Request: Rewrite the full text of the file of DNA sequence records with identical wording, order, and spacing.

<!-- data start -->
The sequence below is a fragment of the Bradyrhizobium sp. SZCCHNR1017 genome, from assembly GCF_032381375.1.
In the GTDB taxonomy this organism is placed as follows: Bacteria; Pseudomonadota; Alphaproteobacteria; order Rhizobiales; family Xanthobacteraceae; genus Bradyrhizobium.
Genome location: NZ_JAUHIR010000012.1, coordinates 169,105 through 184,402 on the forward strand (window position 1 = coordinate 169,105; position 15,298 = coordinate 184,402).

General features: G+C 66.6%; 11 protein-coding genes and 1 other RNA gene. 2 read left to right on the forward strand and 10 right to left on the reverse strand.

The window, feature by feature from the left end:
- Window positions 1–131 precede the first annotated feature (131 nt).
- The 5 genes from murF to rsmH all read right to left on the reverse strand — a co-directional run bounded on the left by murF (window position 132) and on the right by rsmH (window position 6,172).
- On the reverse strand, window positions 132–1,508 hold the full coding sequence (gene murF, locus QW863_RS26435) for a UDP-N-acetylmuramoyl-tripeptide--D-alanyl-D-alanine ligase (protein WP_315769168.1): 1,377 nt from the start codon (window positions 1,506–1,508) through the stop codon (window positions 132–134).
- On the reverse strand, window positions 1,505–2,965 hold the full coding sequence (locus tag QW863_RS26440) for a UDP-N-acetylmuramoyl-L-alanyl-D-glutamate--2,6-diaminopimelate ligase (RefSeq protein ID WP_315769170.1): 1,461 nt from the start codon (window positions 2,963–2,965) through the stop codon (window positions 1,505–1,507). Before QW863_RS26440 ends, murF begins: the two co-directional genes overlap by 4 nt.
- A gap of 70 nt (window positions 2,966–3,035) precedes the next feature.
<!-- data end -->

The sequence below is a fragment of the Bradyrhizobium sp. SZCCHNR1017 genome, from assembly GCF_032381375.1.
In the GTDB taxonomy this organism is placed as follows: Bacteria; Pseudomonadota; Alphaproteobacteria; order Rhizobiales; family Xanthobacteraceae; genus Bradyrhizobium.
Genome location: NZ_JAUHIR010000012.1, coordinates 169,105 through 184,402 on the forward strand (window position 1 = coordinate 169,105; position 15,298 = coordinate 184,402).

General features: G+C 66.6%; 11 protein-coding genes and 1 other RNA gene. 2 read left to right on the forward strand and 10 right to left on the reverse strand.

The window, feature by feature from the left end:
- Window positions 1–131 precede the first annotated feature (131 nt).
- The 5 genes from murF to rsmH all read right to left on the reverse strand — a co-directional run bounded on the left by murF (window position 132) and on the right by rsmH (window position 6,172).
- On the reverse strand, window positions 132–1,508 hold the full coding sequence (gene murF, locus QW863_RS26435) for a UDP-N-acetylmuramoyl-tripeptide--D-alanyl-D-alanine ligase (protein WP_315769168.1): 1,377 nt from the start codon (window positions 1,506–1,508) through the stop codon (window positions 132–134).
- On the reverse strand, window positions 1,505–2,965 hold the full coding sequence (locus tag QW863_RS26440) for a UDP-N-acetylmuramoyl-L-alanyl-D-glutamate--2,6-diaminopimelate ligase (RefSeq protein ID WP_315769170.1): 1,461 nt from the start codon (window positions 2,963–2,965) through the stop codon (window positions 1,505–1,507). Before QW863_RS26440 ends, murF begins: the two co-directional genes overlap by 4 nt.
- A gap of 70 nt (window positions 2,966–3,035) precedes the next feature.